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By Vaddhaka Linn

After his Enlightenment the Buddha got down to support free up the person, and create a society loose from ache. the commercial assets now exist to supply a pragmatic chance of offering everybody with respectable nutrition, look after, paintings, and relaxation, to permit every one people to meet our capability as people, whereas preserving the surroundings. what's it within the nature of contemporary capitalism which prevents that occuring? Can Buddhism aid us construct whatever higher than our present economic climate, to lessen discomfort and aid the person to freedom? during this thought-provoking paintings, Vaddhaka Linn explores solutions to those questions by way of interpreting our fiscal international from the ethical perspective proven via the Buddha.

Having accomplished a level in economics, Vaddhaka Linn before everything labored within the uk in exchange unionism, politics, and grownup schooling, ahead of becoming a member of the Triratna Buddhist group, during which he has lived and labored for the reason that 1994. He now divides his time among the uk and Estonia, the place he teaches and is helping to run a Buddhist middle

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Additional resources for The Buddha on Wall Street: What's Wrong with Capitalism and What We Can Do about It

Example text

In the next chapter I shall explore the economist’s view of altruism. 1 Written by Richard Titmuss, Professor of Social Administration at the London School of Economics, it compared the blood donation systems then existing in the US and the UK. Blood donation in the UK relied on people giving blood voluntarily, for no financial reward. Blood was given as a gift. Donations of blood were then used for strangers, who received the blood at no charge. The UK system existed outside the market rules of economics and relied upon altruism.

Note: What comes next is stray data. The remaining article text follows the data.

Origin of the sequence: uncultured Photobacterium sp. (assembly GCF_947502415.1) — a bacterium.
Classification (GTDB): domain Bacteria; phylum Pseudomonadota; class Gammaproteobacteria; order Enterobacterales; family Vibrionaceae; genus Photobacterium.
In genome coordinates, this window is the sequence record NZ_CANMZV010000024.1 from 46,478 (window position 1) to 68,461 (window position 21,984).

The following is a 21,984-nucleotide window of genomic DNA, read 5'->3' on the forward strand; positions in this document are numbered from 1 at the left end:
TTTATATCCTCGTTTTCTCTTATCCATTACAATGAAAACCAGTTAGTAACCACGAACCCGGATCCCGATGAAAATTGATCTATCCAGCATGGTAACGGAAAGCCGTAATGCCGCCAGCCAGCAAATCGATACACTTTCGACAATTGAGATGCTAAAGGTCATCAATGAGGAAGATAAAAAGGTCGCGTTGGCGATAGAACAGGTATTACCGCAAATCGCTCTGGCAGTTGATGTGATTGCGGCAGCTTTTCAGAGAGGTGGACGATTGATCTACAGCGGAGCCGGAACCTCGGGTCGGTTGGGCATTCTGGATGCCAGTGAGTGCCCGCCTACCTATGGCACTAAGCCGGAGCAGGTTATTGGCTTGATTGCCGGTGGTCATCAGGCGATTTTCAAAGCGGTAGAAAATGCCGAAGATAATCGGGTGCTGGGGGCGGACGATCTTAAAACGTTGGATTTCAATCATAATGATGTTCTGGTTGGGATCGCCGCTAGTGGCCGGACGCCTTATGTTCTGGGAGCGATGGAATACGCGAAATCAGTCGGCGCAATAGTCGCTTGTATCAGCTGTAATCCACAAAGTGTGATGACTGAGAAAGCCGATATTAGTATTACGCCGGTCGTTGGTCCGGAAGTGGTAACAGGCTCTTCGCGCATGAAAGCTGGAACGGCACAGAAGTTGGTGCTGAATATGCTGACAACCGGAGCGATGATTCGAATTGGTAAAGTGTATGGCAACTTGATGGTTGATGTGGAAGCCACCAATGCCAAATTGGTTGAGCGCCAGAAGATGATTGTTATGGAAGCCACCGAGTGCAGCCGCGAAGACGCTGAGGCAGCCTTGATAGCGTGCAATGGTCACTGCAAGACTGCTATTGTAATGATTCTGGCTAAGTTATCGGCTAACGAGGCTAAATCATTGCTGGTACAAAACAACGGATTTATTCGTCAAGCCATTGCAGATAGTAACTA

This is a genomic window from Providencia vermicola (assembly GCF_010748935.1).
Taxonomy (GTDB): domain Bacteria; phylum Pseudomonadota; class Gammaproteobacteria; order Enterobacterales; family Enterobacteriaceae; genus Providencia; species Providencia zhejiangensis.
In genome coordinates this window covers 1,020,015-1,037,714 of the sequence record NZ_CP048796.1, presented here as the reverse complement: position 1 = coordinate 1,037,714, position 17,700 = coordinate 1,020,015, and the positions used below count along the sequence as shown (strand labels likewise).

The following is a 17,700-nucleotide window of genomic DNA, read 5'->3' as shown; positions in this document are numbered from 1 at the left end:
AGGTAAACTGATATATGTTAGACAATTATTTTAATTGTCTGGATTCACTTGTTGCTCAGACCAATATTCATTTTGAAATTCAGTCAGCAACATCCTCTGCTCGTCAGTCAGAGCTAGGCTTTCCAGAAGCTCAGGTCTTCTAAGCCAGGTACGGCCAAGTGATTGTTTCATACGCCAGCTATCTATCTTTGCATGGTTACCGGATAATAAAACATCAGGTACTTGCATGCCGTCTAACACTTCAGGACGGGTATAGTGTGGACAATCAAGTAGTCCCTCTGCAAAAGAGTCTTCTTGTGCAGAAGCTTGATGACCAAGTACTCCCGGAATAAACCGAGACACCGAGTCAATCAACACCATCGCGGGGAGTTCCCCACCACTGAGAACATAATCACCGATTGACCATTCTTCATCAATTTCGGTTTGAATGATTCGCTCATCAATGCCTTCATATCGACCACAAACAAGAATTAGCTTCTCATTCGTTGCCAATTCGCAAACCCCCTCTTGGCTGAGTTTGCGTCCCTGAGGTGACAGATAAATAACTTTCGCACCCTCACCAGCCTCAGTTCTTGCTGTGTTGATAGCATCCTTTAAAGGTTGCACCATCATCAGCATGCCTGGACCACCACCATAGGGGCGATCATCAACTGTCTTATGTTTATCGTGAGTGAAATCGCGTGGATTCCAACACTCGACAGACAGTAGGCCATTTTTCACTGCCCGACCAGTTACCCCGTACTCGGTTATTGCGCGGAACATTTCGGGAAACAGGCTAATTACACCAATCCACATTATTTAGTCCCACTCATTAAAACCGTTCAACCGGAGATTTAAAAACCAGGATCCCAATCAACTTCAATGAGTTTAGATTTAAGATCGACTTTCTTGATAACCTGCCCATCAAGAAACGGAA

In return, they give a share of their rice to the appointed ruler. Government and taxation appear. And later on, people divide themselves further, into Brahmins, traders, ascetics, and servants. ‘Servants’, the largest group, work for the other classes. The Buddha comments that ‘servants’ experience mean and cruel lives. The caste system appears. What can we learn from this myth? Firstly, I think the Buddha is telling us that the socio-economic order of society is made by human beings; it’s not god-given.

In it, he is showing us how suffering and the causes of suffering arise in dependence upon taṇhā. Does this mean that the Buddha would agree with those who argue that selfishness and greed are a fixed characteristic of human nature, a dominant part of our evolutionary inheritance that cannot be transcended? No. In his teaching of the four noble truths, the Buddha tells us that the suffering described in the Aggañña Sutta is not inevitable and that there is a way to remove suffering. Suffering exists (first noble truth) and arises from taṇhā, the restless search for the satisfaction of our desire (second noble truth).

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